# Calculating vSAN Availability: Part II

For this next part, let's use the specs posted by a vendor for a specific enterprise SSD to calculate single device availability. We have chosen the Kingston DC450R Enterprise SSD.*Note: Part I of this series can be found here:* https://www.hydra1303.com/series/vsan-availability/

## Incorporating the MTBF value of a drive into the equation

We're looking for their posted MTBF value. The spec sheet we used can be found here: https://www.kingston.com/us/ssd/dc450-data-center-solid-state-drive

To calculate the availability for this single drive, we use the formula **Availability = Uptime / (Uptime+Downtime)**

In this example, U equals the MTBF value listed we see in the online spec sheet of 2,000,000 hours.

For D, we have to consider how much time it would take to have another disk installed and its data restored from backup. To be conservative, let's say that you're relying on a legacy tape backup. The tape is stored in a warehouse 50 miles away and altogether, to rebuild the drive it takes a full 24 hours. Therefore, **D = 24**.

Plugging the values into the formula we get this.

Then, we divide the bottom from the top.

## Factoring in other operational dependencies

We've calculated availability for this capacity drive, but keep in mind that vSAN combines compute and storage into a single host. That host is contained in a rack and has a controller. Plus, there's an SSD for cache. All of these components are necessary for the data on the drive to remain available.

Therefore, you would need to do the same availability calculation for each component.

Let's say we calculated the following:

The **host** has an availability of three nines at** 0.9997**

The **rack** itself is calculated to have an availability of four nines at **0.99996**

The **controller** has an availability of three nines at** 0.9995**

The **SSD cache** is an identical Kingston SSD, so it has the same availability as the capacity drive at four nines with **0.99998**

The **SSD capacity** drive is what we originally calculated at **0.99998**

We can determine the combined probability by multiplying the availability of each of these components together.

Keep in mind that this is not taking into consideration any vSAN protections. What we've calculated is based on FTT = 0 and you will remember from Part I of this series that FTT = 0 means that there is only this one copy of data. We can't tolerate a single failure with this design.

Yet even without those protections, we're at three nines (0.9991). Again referring to Part I, this is equivalent to **8.77 hours of downtime** a year.

## Better to lean conservative in estimations

When calculating availability, it is best to be a bit conservative. One trick for doing that is to only consider the number of nines and to throw away the remainders. For example, 0.9997 was the availability calculated for the host. Let's get rid of the 7, leaving us with a value of **0.999**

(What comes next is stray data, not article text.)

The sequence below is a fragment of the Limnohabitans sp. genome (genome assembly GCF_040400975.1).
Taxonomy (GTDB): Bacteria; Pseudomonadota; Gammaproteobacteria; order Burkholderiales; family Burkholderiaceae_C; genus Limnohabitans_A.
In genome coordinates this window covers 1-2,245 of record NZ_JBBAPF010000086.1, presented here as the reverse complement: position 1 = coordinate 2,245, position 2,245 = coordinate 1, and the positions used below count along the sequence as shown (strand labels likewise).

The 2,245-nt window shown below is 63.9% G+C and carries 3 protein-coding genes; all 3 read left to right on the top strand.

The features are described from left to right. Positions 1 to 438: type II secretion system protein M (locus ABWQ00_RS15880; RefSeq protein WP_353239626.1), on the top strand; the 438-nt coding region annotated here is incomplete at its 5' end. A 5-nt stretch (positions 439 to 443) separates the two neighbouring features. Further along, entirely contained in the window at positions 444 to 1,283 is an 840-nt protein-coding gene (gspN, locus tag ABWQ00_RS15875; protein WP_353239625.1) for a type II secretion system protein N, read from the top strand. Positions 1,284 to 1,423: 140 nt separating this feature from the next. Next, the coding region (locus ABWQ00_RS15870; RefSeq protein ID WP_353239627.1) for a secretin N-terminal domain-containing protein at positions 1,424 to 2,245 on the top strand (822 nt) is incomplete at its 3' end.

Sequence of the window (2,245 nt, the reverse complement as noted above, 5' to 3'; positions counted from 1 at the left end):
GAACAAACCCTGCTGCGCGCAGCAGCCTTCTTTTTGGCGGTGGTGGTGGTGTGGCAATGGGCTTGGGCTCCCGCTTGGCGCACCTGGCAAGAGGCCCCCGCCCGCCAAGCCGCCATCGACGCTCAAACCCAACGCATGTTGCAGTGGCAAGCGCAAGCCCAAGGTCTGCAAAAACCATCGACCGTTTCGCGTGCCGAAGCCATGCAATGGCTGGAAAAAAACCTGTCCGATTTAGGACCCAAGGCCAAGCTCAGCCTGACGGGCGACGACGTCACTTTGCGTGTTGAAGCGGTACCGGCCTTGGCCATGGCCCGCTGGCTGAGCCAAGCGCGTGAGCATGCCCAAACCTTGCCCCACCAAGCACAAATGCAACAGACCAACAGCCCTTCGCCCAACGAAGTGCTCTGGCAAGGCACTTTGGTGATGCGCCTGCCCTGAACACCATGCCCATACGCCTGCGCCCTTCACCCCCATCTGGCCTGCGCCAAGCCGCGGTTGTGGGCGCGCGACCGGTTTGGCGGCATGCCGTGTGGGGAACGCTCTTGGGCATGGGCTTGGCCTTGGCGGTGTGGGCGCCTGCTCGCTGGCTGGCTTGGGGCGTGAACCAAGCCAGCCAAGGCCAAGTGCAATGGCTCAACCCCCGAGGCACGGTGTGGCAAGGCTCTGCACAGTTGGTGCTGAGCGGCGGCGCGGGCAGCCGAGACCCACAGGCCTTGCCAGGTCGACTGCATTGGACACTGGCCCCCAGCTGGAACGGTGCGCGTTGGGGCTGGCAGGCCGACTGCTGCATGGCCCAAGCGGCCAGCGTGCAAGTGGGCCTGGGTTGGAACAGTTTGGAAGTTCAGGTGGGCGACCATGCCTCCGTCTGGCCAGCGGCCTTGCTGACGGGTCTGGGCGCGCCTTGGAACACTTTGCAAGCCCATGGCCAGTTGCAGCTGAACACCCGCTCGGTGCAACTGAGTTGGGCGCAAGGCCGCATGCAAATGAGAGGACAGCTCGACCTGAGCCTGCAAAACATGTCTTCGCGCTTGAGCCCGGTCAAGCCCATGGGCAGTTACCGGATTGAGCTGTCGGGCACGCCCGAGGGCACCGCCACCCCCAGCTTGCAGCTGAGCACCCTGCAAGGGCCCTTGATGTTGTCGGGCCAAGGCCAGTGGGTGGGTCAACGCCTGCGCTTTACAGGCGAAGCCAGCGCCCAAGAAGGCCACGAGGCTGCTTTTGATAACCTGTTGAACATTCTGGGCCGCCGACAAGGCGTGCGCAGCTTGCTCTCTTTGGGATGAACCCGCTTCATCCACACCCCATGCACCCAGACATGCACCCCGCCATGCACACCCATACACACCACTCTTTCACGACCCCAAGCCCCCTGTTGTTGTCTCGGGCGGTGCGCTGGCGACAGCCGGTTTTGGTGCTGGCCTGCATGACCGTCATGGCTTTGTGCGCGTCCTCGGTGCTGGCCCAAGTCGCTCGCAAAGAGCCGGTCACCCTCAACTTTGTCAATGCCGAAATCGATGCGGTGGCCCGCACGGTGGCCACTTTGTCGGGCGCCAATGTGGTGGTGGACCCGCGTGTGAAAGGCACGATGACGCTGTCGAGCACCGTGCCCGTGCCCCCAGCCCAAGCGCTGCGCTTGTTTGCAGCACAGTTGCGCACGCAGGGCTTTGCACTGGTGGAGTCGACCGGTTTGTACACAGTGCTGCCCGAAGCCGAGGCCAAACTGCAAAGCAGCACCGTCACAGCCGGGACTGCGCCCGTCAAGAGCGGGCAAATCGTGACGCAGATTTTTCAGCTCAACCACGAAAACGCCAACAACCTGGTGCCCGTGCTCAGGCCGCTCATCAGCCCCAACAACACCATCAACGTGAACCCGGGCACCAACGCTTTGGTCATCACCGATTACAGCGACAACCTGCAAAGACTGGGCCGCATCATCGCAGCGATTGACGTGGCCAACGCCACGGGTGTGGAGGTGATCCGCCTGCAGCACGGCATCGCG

If we do that for all five of the values, we get this.

Now we're down to **two nines** which is equivalent to** 3.69 days of downtime** per year.

That's not so good.

## vSAN to the rescue: FTT=1

Let's consider an FTT of 1. For this to happen, we need two copies plus one witness. The witness is an availability mechanism keeping an eye on the two copies in the cluster. It's super tiny (2MB) and only contains metadata. The copies and the witness are each placed on a separate hosts. This way, if any of the three hosts fail, a full copy is still available.

FTT=1 means we can tolerate one failure, but not two. If we consider the copies and the witness as objects, we have a total of three objects. In order for the data to become unavailable with this level of protection, two of these objects would have to fail.

We conservatively calculated 0.997 as the availability for one object. There is a 99.7 chance that the object will be available. 0.997 availability means there is a 0.003 (.3% chance) that the data will be unavailable when calculated for one object. We get this by subtracting. **1 - 0.997 = 0.003**

For 1 object, the chance it will be unavailable is **0.003**

However, we're trying to determine the availability. This is giving us the probability of failure.

No problem, we simply need to subtract our answer from 1 to get the answer.

So with an FTT of 0, we had two nines availability, but with the vSAN FTT protection level of 1, we are up to five nines and this is with a conservative estimate.

In this example, we based our availability calculation on each VM having one object. If we assume most VMs will contain more than one object, we can account for this as well.

Let's say a VM has 8 objects.

We simply take the availability we calculated (0.999991) and take it to the 8th power.

This basically means that depending on how many objects there are per VM, you'll get between 4 nines and 5 nines.

## FTT=2

Let's do one more. This time, we'll use an FTT of 2. When this vSAN protection level is used, there are 3 copies and 2 witnesses per object. This means we can tolerate 2 failures, but not 3.

Recall from earlier, we conservatively calculated 0.997 as the availability for one object, making the probability for failure for one object, 0.003.

But remember, that's based on each VM containing a single object. By taking the availability number (0.99999998) to the 8th power, representing 8 objects per VM, we get this.

So with vSAN, even when we go conservative and even when accounting for multiple objects per VM, we still get an availability of six nines when FTT is set to 2.